- Latest Headlines
- Recent comments
- All-Time Popular Stories
- Hot Topics
- Latest Members
|Story||Fedora 13 Is Codenamed Goddard||srlinuxx||2||06/12/2009 - 6:19pm|
|Story||Linux Mint 8-Helena||srlinuxx||1||06/12/2009 - 6:17pm|
|Story||The Perfect Desktop - OpenSUSE 11.2 (GNOME)||falko||06/12/2009 - 2:21pm|
|Story||some leftovers:||srlinuxx||1||06/12/2009 - 4:05am|
|Story||Quick AWN 0.4 Overview||srlinuxx||06/12/2009 - 12:23am|
|Story||On the OSS Meritocracy Myth||srlinuxx||06/12/2009 - 12:20am|
|Story||Successfully completing a school semester with Linux||srlinuxx||05/12/2009 - 10:34pm|
|Story||openSUSE Weekly News, Issue 100 is out!||srlinuxx||05/12/2009 - 10:32pm|
|Story||5 Linux-based Cloud Businesses||srlinuxx||05/12/2009 - 10:29pm|
|Story||some howtos:||srlinuxx||05/12/2009 - 7:23pm|
When it comes to installing new installations of Debian GNU/Linux there is one tool which should not be ignored. Whether you're dealing with a real system, or a virtualised one, the debootstrap tool is ideal for quickly installing new Debian environments.
After rave reviews as a desktop OS, Ubuntu Linux is finally attracting the support of developers as a server platform. The expanded sphere of influence for this free operating system is due in part to a renewed effort by developers like Benjamin Mako Hill -- he goes by Mako -- who promote the server side components of the latest Ubuntu release, version 6.06, as a viable alternative to its proprietary counterparts. Mako took a break from his work on Ubuntu this week to speak with SearchOpenSource.com.
Thanks to Wildbill’s cellphone photo clicking speed, we now can see the first Ubuntu billboard. Ever.
Firefox has signed a distribution agreement with Real Networks after hitting the 200 million download mark, but analysts believe it should be doing more
Despite the involvement of big businesses in free and open source software, the movement continues to be dominated by individuals. In the first of two features, Matthew Aslett identifies the open source VIPs.
A proposed patent provision in a revamped General Public License isn't sitting well at Hewlett-Packard, raising concerns that two competing versions of the licence could survive.
Although I rarely run Windows these days, it seems I can't break the habit of using one or two Windows applications instead of their open source equivalents. However, instead of having a full-blown Windows desktop, I prefer to run these programs on my GNU/Linux system with Wine.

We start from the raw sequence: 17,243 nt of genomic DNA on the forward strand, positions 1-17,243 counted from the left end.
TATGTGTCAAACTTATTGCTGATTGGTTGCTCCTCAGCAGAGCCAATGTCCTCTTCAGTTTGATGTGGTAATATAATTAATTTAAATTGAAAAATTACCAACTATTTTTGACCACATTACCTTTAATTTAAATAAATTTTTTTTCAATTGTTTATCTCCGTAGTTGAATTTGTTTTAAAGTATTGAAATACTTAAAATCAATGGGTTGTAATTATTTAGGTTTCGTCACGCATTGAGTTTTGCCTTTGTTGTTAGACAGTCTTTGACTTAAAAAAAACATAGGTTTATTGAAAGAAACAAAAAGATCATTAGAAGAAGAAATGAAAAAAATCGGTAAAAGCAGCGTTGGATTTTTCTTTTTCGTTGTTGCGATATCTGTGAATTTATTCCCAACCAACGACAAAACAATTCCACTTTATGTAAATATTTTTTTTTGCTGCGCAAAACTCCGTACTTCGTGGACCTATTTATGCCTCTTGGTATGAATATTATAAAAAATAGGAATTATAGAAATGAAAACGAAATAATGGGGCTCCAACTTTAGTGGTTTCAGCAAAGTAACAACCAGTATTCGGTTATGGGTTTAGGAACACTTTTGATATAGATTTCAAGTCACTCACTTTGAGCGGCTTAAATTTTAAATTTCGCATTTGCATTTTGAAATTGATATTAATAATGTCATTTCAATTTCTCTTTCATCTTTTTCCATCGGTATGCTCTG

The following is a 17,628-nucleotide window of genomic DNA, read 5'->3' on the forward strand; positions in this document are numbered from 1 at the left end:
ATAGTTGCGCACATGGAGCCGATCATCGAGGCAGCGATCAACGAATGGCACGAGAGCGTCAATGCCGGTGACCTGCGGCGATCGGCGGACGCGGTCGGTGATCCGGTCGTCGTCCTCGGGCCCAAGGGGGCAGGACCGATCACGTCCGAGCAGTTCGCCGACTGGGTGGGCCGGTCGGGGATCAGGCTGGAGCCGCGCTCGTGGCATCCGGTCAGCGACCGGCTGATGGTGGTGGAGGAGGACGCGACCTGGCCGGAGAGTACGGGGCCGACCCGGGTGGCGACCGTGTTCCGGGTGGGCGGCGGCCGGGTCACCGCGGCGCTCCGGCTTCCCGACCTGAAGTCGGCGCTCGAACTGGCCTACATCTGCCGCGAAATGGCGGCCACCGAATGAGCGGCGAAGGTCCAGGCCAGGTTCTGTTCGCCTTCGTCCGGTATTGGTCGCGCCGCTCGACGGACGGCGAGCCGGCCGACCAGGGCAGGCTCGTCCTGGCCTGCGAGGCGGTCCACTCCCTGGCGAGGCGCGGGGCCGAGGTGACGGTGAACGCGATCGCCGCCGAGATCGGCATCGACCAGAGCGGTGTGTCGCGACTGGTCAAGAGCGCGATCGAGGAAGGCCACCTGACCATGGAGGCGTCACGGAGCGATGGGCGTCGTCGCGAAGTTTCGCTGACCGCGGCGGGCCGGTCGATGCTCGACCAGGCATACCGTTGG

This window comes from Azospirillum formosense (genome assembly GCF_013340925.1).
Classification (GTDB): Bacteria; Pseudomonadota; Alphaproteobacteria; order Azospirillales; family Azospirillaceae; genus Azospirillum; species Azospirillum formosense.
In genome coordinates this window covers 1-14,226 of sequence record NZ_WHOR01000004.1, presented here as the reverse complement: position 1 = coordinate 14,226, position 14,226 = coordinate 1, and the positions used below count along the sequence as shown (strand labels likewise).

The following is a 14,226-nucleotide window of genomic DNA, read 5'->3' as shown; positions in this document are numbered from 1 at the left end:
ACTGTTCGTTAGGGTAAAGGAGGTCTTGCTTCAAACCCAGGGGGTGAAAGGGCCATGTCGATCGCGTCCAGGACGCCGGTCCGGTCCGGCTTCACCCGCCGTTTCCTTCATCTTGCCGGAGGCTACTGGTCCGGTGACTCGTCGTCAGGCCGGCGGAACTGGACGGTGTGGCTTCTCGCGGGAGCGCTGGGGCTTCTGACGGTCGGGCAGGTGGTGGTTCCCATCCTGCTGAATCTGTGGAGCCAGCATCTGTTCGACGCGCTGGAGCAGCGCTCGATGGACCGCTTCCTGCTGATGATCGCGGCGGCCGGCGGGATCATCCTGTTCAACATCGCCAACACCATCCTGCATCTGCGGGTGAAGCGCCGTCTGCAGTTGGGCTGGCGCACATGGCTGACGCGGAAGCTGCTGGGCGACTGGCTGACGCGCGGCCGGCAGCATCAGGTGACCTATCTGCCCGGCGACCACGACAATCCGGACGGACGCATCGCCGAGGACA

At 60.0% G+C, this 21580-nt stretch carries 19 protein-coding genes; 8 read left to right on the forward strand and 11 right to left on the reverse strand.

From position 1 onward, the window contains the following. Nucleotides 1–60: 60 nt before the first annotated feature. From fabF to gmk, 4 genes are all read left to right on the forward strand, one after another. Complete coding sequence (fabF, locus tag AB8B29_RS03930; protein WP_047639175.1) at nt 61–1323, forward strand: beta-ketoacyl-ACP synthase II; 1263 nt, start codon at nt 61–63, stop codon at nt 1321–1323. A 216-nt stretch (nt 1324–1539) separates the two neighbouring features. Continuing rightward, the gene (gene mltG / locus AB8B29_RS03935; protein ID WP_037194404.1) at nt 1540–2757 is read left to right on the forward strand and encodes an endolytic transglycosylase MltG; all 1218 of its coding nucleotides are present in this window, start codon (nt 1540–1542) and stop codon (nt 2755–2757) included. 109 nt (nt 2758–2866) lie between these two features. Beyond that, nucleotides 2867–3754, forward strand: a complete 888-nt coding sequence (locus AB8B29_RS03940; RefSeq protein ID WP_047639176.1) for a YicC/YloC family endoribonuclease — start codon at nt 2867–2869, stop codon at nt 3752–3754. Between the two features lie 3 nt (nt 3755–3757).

Debugging and tuning of Linux, though not a romantic subject, is a necessary one for the health of any well-run free software biased network. A slight change here and a nudge there in the background can make the difference between user discomfort and a quiet Sunday afternoon for the poor old administrator. Linux Debugging and Performance Tuning as written by Steve Best is an excellent zoom in on this complex and detailed subject area.
There's no mistaking the practical purpose behind a bootable live-demonstration Linux distribution for on-the-go technicians. As avid consumers of modern technology, many of us enjoy exercising our electronic toys as much as our minds. However, we sometimes lack the software tools necessary to troubleshoot, diagnose, and resolve problems as they arise. This article provides a gentle introduction to how a simple Knoppix configuration can become an indispensable item in a mobile technical toolkit.
Novell's SUSE Linux Enterprise Desktop (SLED) 10 is a decent business desktop operating system as-is. However, it does not appropriately meet the needs of a large portion of business professionals. Additionally, a great many regular consumers have been enchanted by SLED 10's ease of use and high degree of stability, but are disappointed with the home desktop software selection. This guide will show you how to install or upgrade the Java Development Kit, install software from the SUSE Linux 10.1 package repositories, and enable DVD movie playback in SLED 10.
Walkthrough for compiling and installing grsecurity patched kernel on debian based systems.
I have been struggling with one major problem lately with the Linux operating system and that problem is the amazing lack of new and exciting software.
Free Software Magazine has an interesting article claiming that Red Hat with whither and die at the expense of Ubuntu. It's an interesting theory, but one that is based on a fundamentally flawed understanding of enterprise software purchasing (closed or open source).
"Star Trek: New Voyages" picks up where the original series left off prior to cancellation, with a slew of new episodes made available online.
Nowadays, it’s rare for your keyboard to have just the standard 104-keys. Manufacturers are shipping many computers with what they usually call “Multimedia” keyboards or something similar. You’ve got your button for e-mail, volume, internet browsing, and all kinds of other tasks that can be done more efficiently with a dedicated key assigned to it.
Novell has decided not to use proprietary Linux modules such as the NVidia accelerated driver. My first reaction was that Novell was being needlessly idiotic. Then I read this article on OSWeekly.com, by Matt Hartley. It calls out the leading Linux distributions for failing to band together to pressure hardware vendors to pre-install Linux.
Creating application security policies is a breeze with the no-nonsense configuration wizard in Novell's AppArmor module (available in the YaST Control Center). This tip offers a simple demonstration in the Firefox Web browser to illustrate how quick and easy it is to profile a common workstation application for better enterprise security.